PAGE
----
“I can’t give you what is beyond my reach, but I can stay with you. Together we’ll fight,” I paused. He started sobbing; I stroked the back of his hand, silent as rock. 10 minutes passed like 10 decades. A man was given a death sentence and I just told him its ok. Then shared my death sentence with him as well. The only difference was mine had no estimated date written by then.

“Shall I get you some water J?” He nodded. I stepped out for few minutes. “You are the first person who said that?” He started to talk clearly. Time for your MOT now, I recalled our first appointment. You have a lion’s heart doc, we both smiled.

The following year was tough! Cancer took so much away from him but not his resilience and smile. He was in the hospice when I met him last. “You look sad, did you have a good holiday” he asked? He looked into my eyes, “one of my best friend passed away in a car accident,” I looked down. “Focus on how she lived, doc, together we’ll fight,” He smiled at me. J passed away peacefully later that night. But the man with the lion’s heart legacy lives on!

I can’t explain how happy I feel that I have been able to share this very powerful but sad story. Unfortunately this is the reality of life, and we can sometimes forget that there are people that give bad news to others every day.I have found writing very cathartic. If you would like to share your own views and experiences from these challenging times, please feel free to get in touch. Front line NHS, recently unemployed, home schooling with the kids or a person struggling to get treated because COVID19 has taken over? Everyone is welcome to this open house!!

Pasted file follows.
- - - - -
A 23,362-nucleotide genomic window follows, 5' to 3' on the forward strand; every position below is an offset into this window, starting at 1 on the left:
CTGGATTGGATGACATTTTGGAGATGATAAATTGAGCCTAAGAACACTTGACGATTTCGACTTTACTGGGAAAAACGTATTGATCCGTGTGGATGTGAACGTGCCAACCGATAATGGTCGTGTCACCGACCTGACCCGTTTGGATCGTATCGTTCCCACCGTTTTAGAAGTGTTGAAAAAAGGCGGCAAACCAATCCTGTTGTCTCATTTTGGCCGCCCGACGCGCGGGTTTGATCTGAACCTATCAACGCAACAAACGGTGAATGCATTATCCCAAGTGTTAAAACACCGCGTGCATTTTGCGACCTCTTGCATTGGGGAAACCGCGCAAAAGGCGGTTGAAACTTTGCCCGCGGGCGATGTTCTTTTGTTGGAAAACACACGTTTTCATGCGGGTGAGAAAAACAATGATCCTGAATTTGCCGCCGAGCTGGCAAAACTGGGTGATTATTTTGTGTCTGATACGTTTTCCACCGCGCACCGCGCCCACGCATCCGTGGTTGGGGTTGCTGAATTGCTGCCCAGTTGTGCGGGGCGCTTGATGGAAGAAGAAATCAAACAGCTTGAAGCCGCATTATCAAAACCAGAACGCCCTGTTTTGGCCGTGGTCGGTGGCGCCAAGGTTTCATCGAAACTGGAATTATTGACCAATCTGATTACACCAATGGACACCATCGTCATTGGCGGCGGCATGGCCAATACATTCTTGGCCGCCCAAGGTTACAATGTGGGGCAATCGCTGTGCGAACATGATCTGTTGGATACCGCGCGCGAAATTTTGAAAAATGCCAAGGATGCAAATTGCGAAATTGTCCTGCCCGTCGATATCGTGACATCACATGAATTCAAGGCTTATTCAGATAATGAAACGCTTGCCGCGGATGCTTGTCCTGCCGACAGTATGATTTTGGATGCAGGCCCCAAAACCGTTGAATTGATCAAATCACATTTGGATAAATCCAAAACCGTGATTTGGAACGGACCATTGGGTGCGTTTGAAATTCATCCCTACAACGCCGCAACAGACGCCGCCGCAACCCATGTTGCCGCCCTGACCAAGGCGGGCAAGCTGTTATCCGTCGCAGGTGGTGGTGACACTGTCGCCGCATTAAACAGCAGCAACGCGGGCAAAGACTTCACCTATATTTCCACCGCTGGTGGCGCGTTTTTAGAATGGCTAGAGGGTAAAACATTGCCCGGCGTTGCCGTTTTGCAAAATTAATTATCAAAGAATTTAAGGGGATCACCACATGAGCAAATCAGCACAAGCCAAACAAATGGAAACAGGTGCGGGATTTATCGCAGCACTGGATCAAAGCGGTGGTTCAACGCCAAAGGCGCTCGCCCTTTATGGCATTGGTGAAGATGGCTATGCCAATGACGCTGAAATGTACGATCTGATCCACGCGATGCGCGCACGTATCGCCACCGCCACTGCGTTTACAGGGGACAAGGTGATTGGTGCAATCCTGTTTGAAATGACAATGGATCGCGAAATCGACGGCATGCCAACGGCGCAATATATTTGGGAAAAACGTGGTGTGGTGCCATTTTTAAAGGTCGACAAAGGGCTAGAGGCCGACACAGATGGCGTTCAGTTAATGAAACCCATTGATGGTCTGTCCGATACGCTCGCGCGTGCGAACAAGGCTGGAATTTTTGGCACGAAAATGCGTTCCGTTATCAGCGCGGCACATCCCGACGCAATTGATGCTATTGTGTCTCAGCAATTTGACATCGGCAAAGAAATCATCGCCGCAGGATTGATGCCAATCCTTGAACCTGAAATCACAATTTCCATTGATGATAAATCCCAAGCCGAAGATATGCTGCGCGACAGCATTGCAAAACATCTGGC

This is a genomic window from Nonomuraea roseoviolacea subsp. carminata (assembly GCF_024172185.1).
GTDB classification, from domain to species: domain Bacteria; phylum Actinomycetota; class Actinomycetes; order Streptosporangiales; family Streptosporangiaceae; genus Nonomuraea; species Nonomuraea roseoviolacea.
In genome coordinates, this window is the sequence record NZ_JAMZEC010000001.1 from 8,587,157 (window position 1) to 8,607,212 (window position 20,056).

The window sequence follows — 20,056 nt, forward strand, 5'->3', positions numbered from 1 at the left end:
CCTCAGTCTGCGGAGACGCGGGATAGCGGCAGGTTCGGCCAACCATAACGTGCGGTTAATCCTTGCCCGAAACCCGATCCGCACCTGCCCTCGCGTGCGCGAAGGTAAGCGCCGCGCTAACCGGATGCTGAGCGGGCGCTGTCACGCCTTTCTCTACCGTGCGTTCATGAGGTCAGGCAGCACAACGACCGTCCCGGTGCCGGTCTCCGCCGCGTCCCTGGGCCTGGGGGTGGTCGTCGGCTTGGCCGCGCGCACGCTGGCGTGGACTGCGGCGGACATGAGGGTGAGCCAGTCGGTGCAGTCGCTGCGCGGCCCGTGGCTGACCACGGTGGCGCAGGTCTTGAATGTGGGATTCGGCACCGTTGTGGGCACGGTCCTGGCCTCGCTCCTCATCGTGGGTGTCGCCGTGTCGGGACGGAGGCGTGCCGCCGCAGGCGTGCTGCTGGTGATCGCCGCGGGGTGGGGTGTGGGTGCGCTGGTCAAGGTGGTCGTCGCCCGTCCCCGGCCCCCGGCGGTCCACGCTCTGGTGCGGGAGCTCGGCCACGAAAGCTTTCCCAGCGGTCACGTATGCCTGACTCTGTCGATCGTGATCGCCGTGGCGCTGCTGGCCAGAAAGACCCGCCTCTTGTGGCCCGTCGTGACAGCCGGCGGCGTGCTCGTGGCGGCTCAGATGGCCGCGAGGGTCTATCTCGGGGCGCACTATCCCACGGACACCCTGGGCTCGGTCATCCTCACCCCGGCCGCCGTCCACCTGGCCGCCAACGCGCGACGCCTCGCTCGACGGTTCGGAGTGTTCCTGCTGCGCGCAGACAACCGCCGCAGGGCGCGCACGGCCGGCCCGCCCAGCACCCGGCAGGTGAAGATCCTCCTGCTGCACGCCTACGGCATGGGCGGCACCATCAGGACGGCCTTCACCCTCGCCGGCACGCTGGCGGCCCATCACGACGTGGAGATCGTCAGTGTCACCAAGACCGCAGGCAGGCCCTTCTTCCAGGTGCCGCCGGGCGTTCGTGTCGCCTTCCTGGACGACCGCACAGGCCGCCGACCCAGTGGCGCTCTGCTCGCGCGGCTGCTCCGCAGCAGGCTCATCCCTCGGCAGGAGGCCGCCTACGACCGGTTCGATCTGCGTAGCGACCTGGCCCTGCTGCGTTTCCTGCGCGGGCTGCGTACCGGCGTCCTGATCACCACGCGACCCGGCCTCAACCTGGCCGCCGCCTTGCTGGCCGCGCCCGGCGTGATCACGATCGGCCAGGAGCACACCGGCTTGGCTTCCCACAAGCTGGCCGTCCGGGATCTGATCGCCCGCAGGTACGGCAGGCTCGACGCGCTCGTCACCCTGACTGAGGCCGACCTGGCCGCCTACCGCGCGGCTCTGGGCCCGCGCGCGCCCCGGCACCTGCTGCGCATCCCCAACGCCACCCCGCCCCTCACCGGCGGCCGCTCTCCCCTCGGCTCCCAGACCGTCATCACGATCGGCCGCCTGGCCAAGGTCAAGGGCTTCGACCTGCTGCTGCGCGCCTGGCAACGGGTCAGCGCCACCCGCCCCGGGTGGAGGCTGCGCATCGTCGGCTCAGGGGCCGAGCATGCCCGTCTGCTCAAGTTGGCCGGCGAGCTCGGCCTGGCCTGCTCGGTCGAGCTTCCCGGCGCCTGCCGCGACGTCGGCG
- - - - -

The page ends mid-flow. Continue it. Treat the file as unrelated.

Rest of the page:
1. Thanks for sharing this, Chris. Sharing is caring 🙂

    I found writing very healing after cancer. I wrote rhymes for children, various poems, started a blog, wrote for the Experience Team for Beauty Despite Cancer (all gone now with the change of website, though I still have all my work) and had my womb cancer story published on Huffington post. Yet when my father fell ill, writing was the first thing I stopped doing, didn’t have time for, didn’t prioritise, closed off from. I shut myself off from my main source of healing!

    Last year I resurrected the blog on my website, where I began sharing articles from others – thank you for letting me share your last article and video there!! Even though I don’t write much myself at the moment, I still recommend writing as it helped me so much.

    Thanks again for sharing this article from a doctor’s perspective. Look after yourself! Deb X

  2. Hi Deb,

    Yes I remember in the early days you did a lot of writing! It is easy to say we can’t find the time, but like you I find it very healing. With this crisis I am spending much longer writing and it feels great! That’s why I wanted to open my blog to people who don’t normally write. So they can try it and see how they get on. It’s not about the style but about what they want to share. I am sure we can all learn something! As you say, sharing is caring. Thanks so much for sharing my work and we would love to feature you again if you ever feel like writing. Stay safe, Chris XX